Carlos Ghosn escape: Turkey comes under intense fire

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Turkish police officers escort suspects, accused of involvement of Nissan's former CEO Carlos Ghosn passage through Istanbul, after he fled Japan, in Istanbul, Friday. (AP)
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TC-RZA, the private jet used during the escape of ousted Nissan chairman Carlos Ghosn from Japan to Lebanon through Turkey. (Reuters)
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Updated 04 January 2020

Carlos Ghosn escape: Turkey comes under intense fire

  • Turkey acts contrary to the spirit of an international operation, says security expert

JEDDAH: Turkey has come under intense fire after the stunning escape of ex-Nissan boss Carlos Ghosn from Japan to Lebanon via Istanbul.

Security experts have called into question Turkey’s international responsibilities.

To make matters worse for Istanbul, a former Interpol official, who spoke to Arab News on condition of anonymity, said Turkey had dismissed the organization’s Red Notices many times in the past.

“Turkey’s Justice Ministry ignored the presence of red notice for many criminals who were sought by Interpol and it even didn’t accept giving a temporary arrest decision for the catalogue crimes. It is just a reflex for not taking any responsibility,” he said, adding that: “Ghosn’s case showed us that Turkey acts contrary to the spirit of an international operation. Under normal circumstances, it should have given its decision of arrest within hours without letting the suspect to flee.”

Video by AFP showing Turkish policemen taking seven people to an Istanbul court after they were arrested on suspicion of aiding Ghosn escape from Japan.
A prominent security expert and an ex-military officer based in Ankara spoke to Arab News on condition of anonymity and said that the preliminary findings of the investigation show that there is an internationally organized crime gang behind it.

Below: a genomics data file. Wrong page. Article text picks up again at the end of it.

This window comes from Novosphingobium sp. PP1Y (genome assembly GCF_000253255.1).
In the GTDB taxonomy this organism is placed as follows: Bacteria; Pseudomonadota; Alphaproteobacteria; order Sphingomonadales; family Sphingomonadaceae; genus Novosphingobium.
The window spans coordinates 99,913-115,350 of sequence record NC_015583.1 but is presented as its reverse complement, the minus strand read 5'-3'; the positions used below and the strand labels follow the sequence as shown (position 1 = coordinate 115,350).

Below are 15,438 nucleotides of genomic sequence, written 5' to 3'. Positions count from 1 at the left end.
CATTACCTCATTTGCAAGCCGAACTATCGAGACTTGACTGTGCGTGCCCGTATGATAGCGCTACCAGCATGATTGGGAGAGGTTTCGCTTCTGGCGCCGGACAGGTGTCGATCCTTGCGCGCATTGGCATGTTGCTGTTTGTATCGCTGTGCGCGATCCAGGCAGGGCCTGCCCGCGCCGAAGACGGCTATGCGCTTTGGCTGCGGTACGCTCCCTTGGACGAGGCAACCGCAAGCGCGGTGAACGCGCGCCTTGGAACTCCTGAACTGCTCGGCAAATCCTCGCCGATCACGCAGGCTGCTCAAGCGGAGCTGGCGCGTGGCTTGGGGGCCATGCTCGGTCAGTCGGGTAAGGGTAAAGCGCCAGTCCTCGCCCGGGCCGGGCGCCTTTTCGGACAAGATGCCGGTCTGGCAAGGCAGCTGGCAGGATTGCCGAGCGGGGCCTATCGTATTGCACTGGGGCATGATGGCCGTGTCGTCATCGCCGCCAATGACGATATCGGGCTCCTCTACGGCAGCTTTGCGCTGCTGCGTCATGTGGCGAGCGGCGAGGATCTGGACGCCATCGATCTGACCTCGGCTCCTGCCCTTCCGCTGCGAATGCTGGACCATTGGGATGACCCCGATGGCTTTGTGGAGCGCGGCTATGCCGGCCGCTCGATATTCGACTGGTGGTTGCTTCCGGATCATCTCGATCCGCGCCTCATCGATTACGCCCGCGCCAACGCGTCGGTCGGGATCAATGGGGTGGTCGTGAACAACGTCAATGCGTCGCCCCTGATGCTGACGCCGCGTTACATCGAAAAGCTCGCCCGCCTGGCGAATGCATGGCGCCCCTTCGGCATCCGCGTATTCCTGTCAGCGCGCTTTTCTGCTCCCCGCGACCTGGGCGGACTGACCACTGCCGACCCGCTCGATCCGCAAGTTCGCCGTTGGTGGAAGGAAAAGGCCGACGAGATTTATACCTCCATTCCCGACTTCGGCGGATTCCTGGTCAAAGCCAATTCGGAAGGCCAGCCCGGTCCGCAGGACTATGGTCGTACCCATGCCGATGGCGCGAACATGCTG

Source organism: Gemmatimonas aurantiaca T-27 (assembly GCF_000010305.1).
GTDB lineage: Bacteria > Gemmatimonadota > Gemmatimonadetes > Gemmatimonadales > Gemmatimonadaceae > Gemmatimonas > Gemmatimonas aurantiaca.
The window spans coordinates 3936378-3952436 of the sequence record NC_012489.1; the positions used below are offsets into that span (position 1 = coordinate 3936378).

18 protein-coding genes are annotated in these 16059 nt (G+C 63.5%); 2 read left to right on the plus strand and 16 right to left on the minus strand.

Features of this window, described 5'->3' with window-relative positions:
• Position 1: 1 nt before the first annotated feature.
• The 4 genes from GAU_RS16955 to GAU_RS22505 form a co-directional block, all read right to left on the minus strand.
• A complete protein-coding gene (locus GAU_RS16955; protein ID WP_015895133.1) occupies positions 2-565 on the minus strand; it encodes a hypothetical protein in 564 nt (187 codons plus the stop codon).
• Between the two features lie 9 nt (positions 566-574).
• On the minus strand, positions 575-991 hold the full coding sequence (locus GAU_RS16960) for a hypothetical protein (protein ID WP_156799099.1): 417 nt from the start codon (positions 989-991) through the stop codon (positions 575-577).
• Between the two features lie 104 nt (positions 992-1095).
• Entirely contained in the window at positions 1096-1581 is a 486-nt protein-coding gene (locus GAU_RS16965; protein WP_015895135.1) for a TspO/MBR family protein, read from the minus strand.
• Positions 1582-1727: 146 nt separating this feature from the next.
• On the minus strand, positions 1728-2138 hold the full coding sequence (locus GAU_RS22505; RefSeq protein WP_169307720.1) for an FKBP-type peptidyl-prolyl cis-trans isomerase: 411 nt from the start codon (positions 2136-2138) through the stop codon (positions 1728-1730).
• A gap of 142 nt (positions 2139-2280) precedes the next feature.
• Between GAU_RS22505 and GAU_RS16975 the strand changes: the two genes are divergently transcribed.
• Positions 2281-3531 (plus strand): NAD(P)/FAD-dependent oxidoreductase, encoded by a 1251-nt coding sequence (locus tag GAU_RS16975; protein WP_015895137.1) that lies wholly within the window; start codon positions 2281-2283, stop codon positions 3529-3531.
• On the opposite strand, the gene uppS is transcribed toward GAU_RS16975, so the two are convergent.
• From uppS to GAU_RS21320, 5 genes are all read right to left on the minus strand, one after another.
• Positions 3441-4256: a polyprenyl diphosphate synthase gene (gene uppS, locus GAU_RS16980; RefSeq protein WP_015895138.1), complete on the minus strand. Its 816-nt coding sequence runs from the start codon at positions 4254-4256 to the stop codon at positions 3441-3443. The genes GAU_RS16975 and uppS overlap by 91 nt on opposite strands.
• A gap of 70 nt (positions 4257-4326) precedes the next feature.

Turkish private aircraft operator MNG Jet, which filed a criminal complaint, said on Friday that its planes were used illegally by the international fugitive.

An employee from the company had admitted falsifying records and did not include Ghosn’s name in the general declaration form about the flight.

But Ghosn’s freedom could come at the cost of the liberty of those who helped him.

Seven Turkish nationals including four pilots, who were detained on Thursday under the investigation of Turkish Interior Ministry, were sent to court on Friday.

If they are founded guilty, they will be charged with Article 79 of the Turkish Penal Code that regulates migrant smuggling and human trafficking. If sentenced, they are facing a prison sentence of three to eight years.

Turkey has been an Interpol member since June 13, 1956.

A Turkish lawyer based in the Malatya province said people who are sought by the red notice should be considered criminals by all members of Interpol.

“Helping these suspects to flee from Turkey also constitutes a crime of complicity under article 238 of the Turkish Penal Code, which carries a prison sentence from six months to five years,” he told Arab News.

The lawyer added that Interpol serves as a communication channel between the member countries on cooperation in criminal matters, but it doesn’t have binding authority over its members.